Very often I used to find that my Linux box(s), Fedora & Ubuntu both started reserving more RAM over a period of time since its boot. And the actual RAM left free was less.
I knew it was holding some caches for itself so that it could find the programs loading “quickly” and something like that (Sorry for my newbie language).
The most common way to free up RAM is Rebooting! But I wanted to avoid it, so did a little “googling” and I came up with an interesting solution – Tell linux to flush all the caches.
# Flush file system buffers by executing sync; # free page cache echo 1 > /proc/sys/vm/drop_caches; # free dentries and inodes echo 2 > /proc/sys/vm/drop_caches # free page cache, dentries and inodes echo 3 > /proc/sys/vm/drop_caches
I’ve created a simple bash script, which u can download.
15 thoughts on “Freeing up RAM (memory) in Linux”
Thanks Ruturaj. This is imagine…it helps for my production LINUX issue
Hi. I’m trying to make it simpler by just double-clicking it and do the job unsuccesfully. It works if i run it as root from terminal, or if I open it as root(right-click –> open as root –> type password) and then run it.
But I was wondering if this could be easier, double-click it and that’s all.
I’d appreciate an answer if anyone knows how to do that..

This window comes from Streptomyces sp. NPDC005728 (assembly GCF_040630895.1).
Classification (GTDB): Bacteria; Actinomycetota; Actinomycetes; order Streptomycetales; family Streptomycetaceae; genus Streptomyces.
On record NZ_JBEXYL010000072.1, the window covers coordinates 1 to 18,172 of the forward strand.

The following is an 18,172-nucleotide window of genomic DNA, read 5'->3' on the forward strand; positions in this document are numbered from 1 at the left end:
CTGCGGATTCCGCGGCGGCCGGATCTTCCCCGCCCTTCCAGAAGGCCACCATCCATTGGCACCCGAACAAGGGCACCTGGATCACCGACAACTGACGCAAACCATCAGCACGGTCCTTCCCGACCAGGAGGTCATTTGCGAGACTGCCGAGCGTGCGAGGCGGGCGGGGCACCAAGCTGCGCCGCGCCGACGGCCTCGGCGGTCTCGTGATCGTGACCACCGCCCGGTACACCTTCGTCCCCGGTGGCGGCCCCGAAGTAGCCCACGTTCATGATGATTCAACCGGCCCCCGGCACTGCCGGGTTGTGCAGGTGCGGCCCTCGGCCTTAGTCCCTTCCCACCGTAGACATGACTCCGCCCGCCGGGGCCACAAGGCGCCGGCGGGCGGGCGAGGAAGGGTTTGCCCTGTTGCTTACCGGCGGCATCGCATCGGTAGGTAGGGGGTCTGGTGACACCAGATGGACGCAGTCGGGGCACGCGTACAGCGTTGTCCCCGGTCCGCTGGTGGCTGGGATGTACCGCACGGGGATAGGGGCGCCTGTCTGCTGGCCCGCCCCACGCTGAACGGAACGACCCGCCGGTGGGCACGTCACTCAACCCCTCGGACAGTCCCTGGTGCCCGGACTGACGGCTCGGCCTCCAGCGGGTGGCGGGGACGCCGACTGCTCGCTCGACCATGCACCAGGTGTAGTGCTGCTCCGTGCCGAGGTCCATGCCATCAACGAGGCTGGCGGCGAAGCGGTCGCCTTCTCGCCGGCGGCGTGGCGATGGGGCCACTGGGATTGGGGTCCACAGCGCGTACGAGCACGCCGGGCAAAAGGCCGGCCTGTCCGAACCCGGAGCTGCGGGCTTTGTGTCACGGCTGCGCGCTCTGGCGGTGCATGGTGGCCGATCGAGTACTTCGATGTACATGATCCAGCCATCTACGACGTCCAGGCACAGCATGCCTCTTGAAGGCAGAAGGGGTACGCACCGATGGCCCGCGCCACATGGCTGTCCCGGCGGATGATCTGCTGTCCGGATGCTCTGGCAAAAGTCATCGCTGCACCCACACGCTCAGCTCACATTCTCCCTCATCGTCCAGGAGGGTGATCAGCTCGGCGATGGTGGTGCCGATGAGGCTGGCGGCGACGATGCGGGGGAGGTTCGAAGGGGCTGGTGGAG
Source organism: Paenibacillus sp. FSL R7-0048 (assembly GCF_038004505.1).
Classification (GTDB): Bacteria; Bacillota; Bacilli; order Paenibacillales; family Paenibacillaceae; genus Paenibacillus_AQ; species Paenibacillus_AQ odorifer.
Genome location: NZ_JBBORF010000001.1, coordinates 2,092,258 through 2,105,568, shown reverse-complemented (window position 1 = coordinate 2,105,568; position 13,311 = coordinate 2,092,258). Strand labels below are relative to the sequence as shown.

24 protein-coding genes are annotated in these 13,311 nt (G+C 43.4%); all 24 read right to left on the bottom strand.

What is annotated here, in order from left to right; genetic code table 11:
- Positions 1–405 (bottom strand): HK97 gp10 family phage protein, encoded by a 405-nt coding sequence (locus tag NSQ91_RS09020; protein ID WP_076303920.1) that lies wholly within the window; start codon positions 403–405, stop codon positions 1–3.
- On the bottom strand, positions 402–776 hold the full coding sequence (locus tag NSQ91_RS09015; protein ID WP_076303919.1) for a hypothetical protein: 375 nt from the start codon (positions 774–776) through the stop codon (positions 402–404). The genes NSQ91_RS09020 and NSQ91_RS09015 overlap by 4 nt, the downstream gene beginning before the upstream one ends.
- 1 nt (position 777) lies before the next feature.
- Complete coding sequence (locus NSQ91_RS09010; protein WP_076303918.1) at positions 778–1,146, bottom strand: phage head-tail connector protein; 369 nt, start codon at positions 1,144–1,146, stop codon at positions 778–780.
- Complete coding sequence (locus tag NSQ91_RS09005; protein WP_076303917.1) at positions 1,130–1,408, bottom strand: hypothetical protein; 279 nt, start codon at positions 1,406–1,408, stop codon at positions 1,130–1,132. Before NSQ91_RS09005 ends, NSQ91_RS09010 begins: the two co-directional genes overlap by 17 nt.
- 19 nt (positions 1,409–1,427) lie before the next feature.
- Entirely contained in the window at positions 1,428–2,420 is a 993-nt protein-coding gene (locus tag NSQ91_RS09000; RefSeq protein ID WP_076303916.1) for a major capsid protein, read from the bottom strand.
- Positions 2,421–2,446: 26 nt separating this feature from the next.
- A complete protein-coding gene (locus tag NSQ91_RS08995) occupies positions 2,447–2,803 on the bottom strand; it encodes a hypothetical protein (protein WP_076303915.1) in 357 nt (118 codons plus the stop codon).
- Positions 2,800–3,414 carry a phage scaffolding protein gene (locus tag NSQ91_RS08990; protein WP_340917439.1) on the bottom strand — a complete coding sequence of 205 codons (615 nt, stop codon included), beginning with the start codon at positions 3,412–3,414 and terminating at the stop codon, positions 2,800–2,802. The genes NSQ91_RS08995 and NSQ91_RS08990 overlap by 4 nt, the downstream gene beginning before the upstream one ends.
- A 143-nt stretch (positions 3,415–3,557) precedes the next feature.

I’m not really sure how to do it – But the script will have to accept root / authentication just like yumex does.
Or you could simply add ur user id as admin
Thanks for sharing this wonderful article. I would like to add a command to it:
This will free up cached memory.
Hey Mandar, It just displays the free memory in mega bytes. Check
way to useful, thanks for sharing yo
This is great. Thanks for sharing 🙂
Thanks a lot. This worked like a charm
Thanks! Although I prefer to use sysctl for that. For example, in Ubuntu I use:
sudo sysctl vm.drop_caches=1
sudo sysctl vm.drop_caches=2
sudo sysctl vm.drop_caches=3
This saved me a lot of time. Thanks!
wonderful! Trying it on elementaryOS.
You can delete the cache entries, but this will make no difference to the amount of memory your applications can use. The caching will free up memory as soon as an application needs the memory. So the only thing you do is slowing things down because all the cached applications will have to be searched for on the harddisk again.
Works like a charm. Thankx